October 16th, 1998|
Local authorities are being criticised drastically on homeground by Czech President Vaclav Havel regarding steps taken towards the Roma issue. In an exclusive interview with Cesky Rozhlas he specifically fired at authorities in Usti nad Labem, in connection with the now famous fence that is to be dividing Romas from the rest of the community.
A day before his visit to Great Britain, Mr. Havel focused on the problematic co-habitation between Romas and non-Romas on homeground and made his dissatisfaction of the way some local authorities handled this issue public. Having some officials in mind, he stated that the Czech Republic wanted a democracy and it had to take the risk that automatically comes with it which is the possibility for some suspicious individuals to come to power through an election
"Of course, there are some cases where the mayor appears and behaves as though the town belongs to him, is pleased by any support, and neither cares about the disrespect he portrays towards representatives of foreign states nor about the worsening reputation of his country that results from his behaviour. He speaks for the people who voted for him and strongly has the impression that his duty is to reflect every single racial prejudice that the residents of his town have", Mr. Havel said, obviously talking about Mr. Ladislav Hruska, mayor of Usti nad Labem, who during a visit of a Council of Europe delegation publicly argued with accompanying local officials about his objection to their visit.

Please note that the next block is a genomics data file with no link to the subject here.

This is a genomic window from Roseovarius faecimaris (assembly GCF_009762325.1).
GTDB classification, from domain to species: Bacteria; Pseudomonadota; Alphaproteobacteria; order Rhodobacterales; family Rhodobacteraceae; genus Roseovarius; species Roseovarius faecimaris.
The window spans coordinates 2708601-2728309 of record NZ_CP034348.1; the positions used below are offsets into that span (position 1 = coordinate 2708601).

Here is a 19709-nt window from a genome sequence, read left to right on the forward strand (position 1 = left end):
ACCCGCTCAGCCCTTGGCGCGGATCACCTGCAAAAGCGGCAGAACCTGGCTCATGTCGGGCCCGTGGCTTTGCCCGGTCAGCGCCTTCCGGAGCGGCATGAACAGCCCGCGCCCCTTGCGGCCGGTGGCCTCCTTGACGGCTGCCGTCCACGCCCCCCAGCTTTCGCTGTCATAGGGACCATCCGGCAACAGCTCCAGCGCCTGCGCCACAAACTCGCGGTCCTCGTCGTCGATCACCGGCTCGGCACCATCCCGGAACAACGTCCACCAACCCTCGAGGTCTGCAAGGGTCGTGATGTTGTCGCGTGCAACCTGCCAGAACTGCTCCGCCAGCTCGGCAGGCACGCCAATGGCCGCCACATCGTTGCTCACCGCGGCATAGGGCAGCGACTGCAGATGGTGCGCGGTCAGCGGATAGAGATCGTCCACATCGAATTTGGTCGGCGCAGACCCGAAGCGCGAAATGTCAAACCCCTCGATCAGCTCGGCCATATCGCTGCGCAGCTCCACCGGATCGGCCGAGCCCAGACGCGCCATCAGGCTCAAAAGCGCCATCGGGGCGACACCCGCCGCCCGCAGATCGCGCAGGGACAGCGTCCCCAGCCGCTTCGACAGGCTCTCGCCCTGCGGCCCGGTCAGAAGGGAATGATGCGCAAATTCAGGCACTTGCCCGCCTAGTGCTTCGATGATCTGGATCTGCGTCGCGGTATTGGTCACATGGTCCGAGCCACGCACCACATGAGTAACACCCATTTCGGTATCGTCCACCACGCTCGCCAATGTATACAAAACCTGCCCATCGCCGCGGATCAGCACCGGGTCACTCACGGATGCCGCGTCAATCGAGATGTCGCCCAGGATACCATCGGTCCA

In response to Mr. Havel's criticism, Ivan Dostal, representative of the district council of Usti nad Labem had his opinion "The Roma issue viewed from the Prague Castle, or through the windows of Cafe Slavia may seem a little different from how it is in reality and therefore our President's view will be different from that of the public since it is the public that is living within the issue and not the president and moreover, when he talks about racism he is surely targeting a town other than Usti nad Labem".